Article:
Film: 5103

Personalities | 1970 | Sound | Colour

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Synopsis:

Kenneth Clark born in 1903.
Throughout this film Kenneth Clark talks about his Edwardian childhood, his family life and his parents social class. Most of the images used to illustrate his words are filmed from black and white photographs from his family album taken by his parents, or their friends. They range from just before the turn of the century until 1917/18.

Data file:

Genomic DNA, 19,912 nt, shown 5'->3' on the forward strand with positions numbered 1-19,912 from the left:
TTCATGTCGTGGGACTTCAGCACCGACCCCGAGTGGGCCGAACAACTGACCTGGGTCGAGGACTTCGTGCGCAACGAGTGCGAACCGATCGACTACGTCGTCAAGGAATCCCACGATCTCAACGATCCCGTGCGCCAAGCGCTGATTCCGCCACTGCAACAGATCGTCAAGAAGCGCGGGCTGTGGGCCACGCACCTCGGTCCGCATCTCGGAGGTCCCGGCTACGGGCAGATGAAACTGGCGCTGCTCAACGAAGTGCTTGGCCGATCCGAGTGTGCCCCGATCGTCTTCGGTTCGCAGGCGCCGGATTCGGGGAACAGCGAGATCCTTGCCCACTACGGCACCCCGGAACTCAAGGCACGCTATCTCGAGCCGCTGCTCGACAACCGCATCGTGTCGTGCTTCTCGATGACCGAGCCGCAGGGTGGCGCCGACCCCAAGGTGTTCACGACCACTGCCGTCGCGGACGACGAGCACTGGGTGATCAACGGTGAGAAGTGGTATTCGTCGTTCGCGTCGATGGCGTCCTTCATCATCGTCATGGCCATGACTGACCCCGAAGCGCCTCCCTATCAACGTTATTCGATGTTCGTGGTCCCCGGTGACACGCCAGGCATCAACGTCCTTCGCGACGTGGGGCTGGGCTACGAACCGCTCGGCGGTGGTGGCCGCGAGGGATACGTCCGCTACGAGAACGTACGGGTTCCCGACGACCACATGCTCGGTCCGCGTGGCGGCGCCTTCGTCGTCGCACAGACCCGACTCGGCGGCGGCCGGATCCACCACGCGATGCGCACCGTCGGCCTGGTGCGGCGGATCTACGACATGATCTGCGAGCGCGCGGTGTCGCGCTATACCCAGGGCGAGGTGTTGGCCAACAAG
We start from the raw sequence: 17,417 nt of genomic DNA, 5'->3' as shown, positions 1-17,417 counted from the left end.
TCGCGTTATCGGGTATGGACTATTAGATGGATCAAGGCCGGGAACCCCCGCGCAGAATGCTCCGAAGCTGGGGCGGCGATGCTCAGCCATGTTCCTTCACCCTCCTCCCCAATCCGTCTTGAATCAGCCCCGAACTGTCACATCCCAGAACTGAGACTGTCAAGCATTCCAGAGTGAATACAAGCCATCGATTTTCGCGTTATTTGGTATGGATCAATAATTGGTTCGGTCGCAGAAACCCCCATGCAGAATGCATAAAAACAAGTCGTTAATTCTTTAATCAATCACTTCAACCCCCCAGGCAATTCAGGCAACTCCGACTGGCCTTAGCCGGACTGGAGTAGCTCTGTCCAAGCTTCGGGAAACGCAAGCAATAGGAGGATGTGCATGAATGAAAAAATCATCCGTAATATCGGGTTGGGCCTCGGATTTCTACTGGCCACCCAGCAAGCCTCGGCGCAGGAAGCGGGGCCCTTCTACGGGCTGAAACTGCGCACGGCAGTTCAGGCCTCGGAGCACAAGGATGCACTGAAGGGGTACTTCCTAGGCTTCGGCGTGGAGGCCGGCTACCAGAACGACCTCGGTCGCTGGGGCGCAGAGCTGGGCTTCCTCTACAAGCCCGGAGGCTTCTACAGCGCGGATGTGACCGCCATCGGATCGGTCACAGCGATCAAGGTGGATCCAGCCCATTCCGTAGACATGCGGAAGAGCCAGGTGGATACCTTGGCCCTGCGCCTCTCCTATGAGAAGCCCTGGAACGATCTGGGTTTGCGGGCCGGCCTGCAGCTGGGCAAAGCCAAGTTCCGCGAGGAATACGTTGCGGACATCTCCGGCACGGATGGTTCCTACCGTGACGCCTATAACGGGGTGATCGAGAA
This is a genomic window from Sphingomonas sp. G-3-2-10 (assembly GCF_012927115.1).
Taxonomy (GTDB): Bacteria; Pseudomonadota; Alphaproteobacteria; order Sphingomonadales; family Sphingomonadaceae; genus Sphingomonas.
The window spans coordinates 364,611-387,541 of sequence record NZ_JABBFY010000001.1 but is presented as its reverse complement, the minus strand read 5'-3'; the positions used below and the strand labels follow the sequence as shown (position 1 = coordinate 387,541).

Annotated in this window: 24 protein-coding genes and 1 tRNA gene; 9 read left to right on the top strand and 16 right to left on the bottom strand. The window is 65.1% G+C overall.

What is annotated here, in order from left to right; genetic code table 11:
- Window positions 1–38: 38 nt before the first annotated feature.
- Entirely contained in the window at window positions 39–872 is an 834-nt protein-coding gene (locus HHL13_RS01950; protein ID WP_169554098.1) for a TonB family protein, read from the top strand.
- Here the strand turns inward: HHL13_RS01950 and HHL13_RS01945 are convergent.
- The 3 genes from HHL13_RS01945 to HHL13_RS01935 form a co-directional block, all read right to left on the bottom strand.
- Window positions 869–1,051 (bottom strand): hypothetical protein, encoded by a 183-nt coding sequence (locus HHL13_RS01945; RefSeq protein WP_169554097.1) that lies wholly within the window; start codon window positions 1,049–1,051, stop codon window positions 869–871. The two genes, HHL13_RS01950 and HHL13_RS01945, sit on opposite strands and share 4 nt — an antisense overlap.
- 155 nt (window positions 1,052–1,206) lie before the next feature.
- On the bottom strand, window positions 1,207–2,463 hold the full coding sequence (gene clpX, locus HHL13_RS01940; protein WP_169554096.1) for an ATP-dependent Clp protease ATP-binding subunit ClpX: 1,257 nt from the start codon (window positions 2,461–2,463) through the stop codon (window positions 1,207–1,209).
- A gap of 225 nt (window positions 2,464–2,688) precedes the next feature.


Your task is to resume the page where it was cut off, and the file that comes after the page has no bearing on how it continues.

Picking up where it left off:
Introduction by Kenneth Clark. He sits on a wooden bench in his garden with a hedge and trees behind him. He is wearing light brown trousers, brown cardigan, a light coloured shirt and a cravatte. He sits with a book on his lap which, as he begins speaking, he snaps shut. Cut to a close-up to panned shot, from top to bottom, moving out to full view, of a black and white photograph of the house he was born in; 32, Grovesner Square, now occupied by the American Embassy. Cut to two close-up shots of a photograph of his parents faces, camera zooms out to reveal another man and woman, as they sit on the deck of a boat. Over these images Clark describes his parents as coming from a section of society called 'the idle rich'. His father is slightly balding and has a large moustache, his mother wears a white dress and hat, which is tied from the rim down round her neck. Return to a film of Clark as he sits in the garden continuing to discuss the lifestyle of his parents class, close-up head and shoulders shot. Second shot of Clark's father taken, as with all other images mentioned, from a photograph. He is younger and wearing a dark hat, he has a similar moustache but with twisted ends. Full shot, zooming in, of a third photograph of a similar time, his father sits at a table. Cut to a close-up of his father, camera zooms out to reveal a group of men and women from a shooting party. He wears a dark hat and a coat with a fur collar, two men in the party carry guns. They are all in typical Edwardian dress. Cut to a full shot of Clark's father sitting in the countryside, a dog beside him, cigarette in mouth and a gun visable behind him, apparently taking part in a shoot. Continued commentry on Clark's fathers lifestyle. Return to film of Clark in garden. Cut to a head and shoulders shot of Clark's father as a boy/young man. Full shot to close-up of his mother as a young woman, she is standing infront of a wooden cabinet, a plant behind her, and a pair of high-laced boots with round-ended shoe horns inside are on the right of picture.